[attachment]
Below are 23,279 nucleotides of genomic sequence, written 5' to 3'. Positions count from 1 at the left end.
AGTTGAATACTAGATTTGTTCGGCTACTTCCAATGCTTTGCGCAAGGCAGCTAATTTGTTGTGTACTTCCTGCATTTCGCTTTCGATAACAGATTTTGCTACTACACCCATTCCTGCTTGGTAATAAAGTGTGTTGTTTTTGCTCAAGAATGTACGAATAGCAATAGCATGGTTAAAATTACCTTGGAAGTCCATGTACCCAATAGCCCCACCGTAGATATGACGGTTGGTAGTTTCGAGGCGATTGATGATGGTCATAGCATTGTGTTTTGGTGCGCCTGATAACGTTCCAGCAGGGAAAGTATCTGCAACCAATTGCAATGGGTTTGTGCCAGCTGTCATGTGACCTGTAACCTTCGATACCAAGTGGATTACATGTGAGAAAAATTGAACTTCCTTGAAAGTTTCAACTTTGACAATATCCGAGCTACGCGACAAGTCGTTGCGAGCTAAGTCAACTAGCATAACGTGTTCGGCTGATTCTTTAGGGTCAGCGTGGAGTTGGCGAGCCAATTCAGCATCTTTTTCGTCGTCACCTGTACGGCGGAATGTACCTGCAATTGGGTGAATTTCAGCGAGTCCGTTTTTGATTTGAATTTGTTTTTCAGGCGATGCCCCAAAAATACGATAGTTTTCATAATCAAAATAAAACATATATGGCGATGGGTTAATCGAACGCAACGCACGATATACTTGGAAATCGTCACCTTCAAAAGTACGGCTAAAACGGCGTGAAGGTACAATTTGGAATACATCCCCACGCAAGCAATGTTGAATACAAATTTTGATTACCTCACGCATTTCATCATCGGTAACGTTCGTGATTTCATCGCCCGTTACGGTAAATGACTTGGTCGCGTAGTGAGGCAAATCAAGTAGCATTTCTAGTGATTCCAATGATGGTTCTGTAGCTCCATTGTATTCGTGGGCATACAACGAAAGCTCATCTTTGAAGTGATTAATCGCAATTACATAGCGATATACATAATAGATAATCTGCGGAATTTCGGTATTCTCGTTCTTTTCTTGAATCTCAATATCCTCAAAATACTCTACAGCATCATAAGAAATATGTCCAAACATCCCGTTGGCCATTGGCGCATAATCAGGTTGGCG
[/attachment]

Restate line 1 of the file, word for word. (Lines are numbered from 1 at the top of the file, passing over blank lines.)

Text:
Below are 23,279 nucleotides of genomic sequence, written 5' to 3'. Positions count from 1 at the left end.